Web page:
Sure, You Can Just Use RabbitMQ
''Why do I need NServiceBus?'' you ask. After all, it's just a wrapper around RabbitMQ, right? Absolutely. Here are just a few things (dozen) you'll need to keep in mind.
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Note: This post was adapted from an answer I originally posted to a Stack Overflow question.
People ask (frequently) why they need NServiceBus. “I’ve got RabbitMQ and that has built-in Pub/Sub,” they might say. “Isn’t NServiceBus just a wrapper around RabbitMQ? I could probably write that in less than a weekend. After all, how hard could it be?
Well sure, you can definitely just use pure RabbitMQ. I’ll even help you get started writing that wrapper. You just have to keep a couple things in mind.
First, you should read Enterprise Integration Patterns cover to cover and make sure you understand it well. It is 736 pages, and a bit dry, but it's extremely useful information. It also wouldn’t hurt to become an expert in all the peculiarities of RabbitMQ.
Then you just have to decide how you’ll define messages, how to define message handlers, how to send messages, and publish events. Before you get too far you’ll want a good logging infrastructure. You’ll need to create a message serializer and infrastructure for message routing. You’ll need to include a bunch of infrastructure-related metadata with the content of each business message. You’ll want to build a message dequeuing strategy that performs well and uses broker connections efficiently, keeping concurrency needs in mind.
Next, you’ll need to figure out how to retry messages automatically when the handling logic fails, but not too many times. You have to have a strategy for dealing with poison messages, so you’ll need to move them aside so your handling logic doesn’t get jammed preventing valid messages from being processed. You’ll need a way to show those messages that have failed and figure out why, so you can fix the problem. You’ll want some sort of alerting options so you know when that happens. It would be nice if that poison message display also showed you where that message came from and what the exception was so you don’t need to go digging through log files. After that, you’ll need to be able to reroute the poison messages back into the queue to try again. In the event of a bad deployment, you might have a lot of failed messages, so it would be really nice if you didn’t have to retry the messages one at a time.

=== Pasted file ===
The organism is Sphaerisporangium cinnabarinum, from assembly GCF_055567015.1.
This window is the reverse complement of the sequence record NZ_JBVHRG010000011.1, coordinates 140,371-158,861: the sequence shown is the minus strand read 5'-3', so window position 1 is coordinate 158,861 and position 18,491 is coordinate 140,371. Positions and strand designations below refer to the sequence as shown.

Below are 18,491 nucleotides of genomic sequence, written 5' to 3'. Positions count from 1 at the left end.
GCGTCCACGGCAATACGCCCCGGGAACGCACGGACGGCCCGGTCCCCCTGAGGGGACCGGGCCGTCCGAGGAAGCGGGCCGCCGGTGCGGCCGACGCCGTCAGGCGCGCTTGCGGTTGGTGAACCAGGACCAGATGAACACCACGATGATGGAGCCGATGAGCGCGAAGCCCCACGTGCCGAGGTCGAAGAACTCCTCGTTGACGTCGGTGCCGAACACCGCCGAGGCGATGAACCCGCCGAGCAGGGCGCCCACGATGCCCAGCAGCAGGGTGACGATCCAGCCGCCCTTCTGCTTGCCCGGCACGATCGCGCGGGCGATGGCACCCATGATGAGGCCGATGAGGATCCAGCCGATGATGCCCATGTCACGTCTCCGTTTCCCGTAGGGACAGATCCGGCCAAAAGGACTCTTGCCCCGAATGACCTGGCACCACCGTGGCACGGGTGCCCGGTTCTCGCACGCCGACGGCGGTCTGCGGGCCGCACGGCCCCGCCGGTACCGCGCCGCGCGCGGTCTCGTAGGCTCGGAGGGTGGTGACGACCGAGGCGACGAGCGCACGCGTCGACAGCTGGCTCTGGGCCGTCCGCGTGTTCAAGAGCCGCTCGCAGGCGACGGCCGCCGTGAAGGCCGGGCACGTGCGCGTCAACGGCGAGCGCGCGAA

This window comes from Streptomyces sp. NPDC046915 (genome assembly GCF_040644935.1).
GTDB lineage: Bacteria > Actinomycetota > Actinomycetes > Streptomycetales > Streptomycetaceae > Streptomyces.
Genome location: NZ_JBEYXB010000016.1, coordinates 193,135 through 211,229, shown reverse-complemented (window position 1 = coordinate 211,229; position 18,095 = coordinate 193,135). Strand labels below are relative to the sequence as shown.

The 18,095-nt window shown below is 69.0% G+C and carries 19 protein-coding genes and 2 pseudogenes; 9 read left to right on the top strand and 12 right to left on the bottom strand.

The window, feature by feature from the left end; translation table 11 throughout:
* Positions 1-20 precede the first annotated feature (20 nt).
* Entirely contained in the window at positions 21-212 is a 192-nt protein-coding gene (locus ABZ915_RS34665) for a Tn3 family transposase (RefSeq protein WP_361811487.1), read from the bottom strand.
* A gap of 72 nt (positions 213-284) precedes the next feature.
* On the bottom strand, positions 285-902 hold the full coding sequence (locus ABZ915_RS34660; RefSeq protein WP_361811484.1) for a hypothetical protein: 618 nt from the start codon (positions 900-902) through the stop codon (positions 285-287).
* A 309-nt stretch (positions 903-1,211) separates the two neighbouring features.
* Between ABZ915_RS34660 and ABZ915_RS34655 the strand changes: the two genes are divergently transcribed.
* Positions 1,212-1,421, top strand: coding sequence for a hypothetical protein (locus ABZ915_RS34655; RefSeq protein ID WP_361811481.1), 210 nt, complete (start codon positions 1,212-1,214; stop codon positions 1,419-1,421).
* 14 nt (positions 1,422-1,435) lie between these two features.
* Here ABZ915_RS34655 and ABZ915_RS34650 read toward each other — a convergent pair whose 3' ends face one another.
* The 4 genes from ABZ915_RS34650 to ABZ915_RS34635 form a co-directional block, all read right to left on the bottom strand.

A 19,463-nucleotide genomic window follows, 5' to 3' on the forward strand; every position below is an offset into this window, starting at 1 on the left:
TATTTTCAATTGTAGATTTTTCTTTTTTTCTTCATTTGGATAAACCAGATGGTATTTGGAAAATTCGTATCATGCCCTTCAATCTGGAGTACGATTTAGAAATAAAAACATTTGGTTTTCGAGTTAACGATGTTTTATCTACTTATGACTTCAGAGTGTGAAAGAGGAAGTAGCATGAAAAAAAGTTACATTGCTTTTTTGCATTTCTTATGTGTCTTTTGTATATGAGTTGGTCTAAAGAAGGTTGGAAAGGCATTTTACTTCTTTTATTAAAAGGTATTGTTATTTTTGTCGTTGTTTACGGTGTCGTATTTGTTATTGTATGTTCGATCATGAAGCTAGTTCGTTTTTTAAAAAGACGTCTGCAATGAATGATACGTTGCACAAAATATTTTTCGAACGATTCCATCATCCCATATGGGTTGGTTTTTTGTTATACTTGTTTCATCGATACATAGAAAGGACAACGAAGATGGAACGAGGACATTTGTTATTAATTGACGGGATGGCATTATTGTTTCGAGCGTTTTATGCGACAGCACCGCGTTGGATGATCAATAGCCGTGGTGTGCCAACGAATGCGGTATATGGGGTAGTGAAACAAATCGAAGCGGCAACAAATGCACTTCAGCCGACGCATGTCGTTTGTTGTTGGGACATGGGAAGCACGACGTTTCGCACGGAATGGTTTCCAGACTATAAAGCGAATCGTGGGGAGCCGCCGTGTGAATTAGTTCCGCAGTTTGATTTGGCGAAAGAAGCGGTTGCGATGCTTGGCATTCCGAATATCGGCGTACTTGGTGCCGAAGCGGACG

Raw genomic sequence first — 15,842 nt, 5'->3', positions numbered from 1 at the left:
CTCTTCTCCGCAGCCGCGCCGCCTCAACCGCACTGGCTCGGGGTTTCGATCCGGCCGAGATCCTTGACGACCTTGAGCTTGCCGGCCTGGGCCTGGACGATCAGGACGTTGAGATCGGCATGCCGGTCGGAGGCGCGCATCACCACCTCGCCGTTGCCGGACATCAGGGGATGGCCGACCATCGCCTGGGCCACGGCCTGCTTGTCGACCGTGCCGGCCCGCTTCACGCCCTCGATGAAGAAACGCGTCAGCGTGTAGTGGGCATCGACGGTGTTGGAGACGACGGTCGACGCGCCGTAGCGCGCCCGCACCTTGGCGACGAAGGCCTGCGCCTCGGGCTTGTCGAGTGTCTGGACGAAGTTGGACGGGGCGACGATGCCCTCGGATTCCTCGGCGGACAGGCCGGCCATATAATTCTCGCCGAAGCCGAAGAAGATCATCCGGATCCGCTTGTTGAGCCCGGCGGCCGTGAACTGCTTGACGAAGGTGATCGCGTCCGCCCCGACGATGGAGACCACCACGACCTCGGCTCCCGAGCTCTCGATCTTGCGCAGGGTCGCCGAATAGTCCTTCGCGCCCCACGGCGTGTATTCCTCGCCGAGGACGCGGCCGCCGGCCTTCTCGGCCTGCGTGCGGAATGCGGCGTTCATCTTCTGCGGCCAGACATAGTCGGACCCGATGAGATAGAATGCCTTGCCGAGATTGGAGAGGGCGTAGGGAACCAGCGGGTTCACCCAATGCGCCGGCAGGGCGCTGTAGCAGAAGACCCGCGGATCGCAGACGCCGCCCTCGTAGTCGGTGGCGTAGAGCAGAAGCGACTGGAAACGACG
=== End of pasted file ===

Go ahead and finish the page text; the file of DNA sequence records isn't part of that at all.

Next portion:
Since you’re using RabbitMQ, there are no transactions on the message broker, so ghost messages and duplicate entities are very real problems. You’ll need to code all message handling logic with idempotency in mind or your RabbitMQ messages and database entities will begin to get inconsistent. Alternatively, you could design infrastructure to mimic distributed transactions by storing outgoing messaging operations in your business database and then executing the message dispatch operations separately. That results in duplicate messages (by design) so you’ll need to deduplicate messages as they come in, which means you need well a well-defined strategy for consistent message IDs across your system. Be careful, as anything dealing with transactions and concurrency can be extremely tricky.
You’ll probably want to do some workflow type stuff, where an incoming message starts a process that’s essentially a message-driven state machine. Then you can do things like trigger an action once 2 required messages have been received. You’ll need to design a storage system for that data. You’ll probably also need a way to have delayed messages, so you can do things like the buyer’s remorse pattern. RabbitMQ has no way to have an arbitrary delay on a message, so you’ll have to come up with a way to implement that.
You’ll probably want some metrics and performance counters on this system to know how it’s performing. You’ll want some way to be able to have tests on your message handling logic, so if you need to swap out some dependencies to make that work you might want to integrate a dependency injection framework.
Because these systems are decentralized by nature it can get pretty difficult to accurately picture what your system looks like. If you send a copy of every message to a central location, you can write some code to stitch together all the message conversations, and then you can use that data to build message flow diagrams, sequence diagrams, etc. This kind of living documentation based on live data can be critical for explaining things to managers or figuring out why a process isn’t working as expected.
Speaking of documentation, make sure you write a whole lot of it for your message queue wrapper, otherwise it will be pretty difficult for other developers to help you maintain it. Of if someone else on your team is writing it, you’ll be totally screwed when they get a different job and leave the company. You’re also going to want a ton of unit tests on the RabbitMQ wrapper you’ve built. Infrastructure code like this should be rock-solid. You don’t want losing a message to result in lost sales or anything like that.
So if you keep those few things in mind, you can totally use pure RabbitMQ without NServiceBus.
Hopefully, when you’re done, your boss won’t decide that you need to switch from RabbitMQ to Azure Service Bus or Amazon SQS.
Published at DZone with permission of David Boike, DZone MVB. See the original article here.
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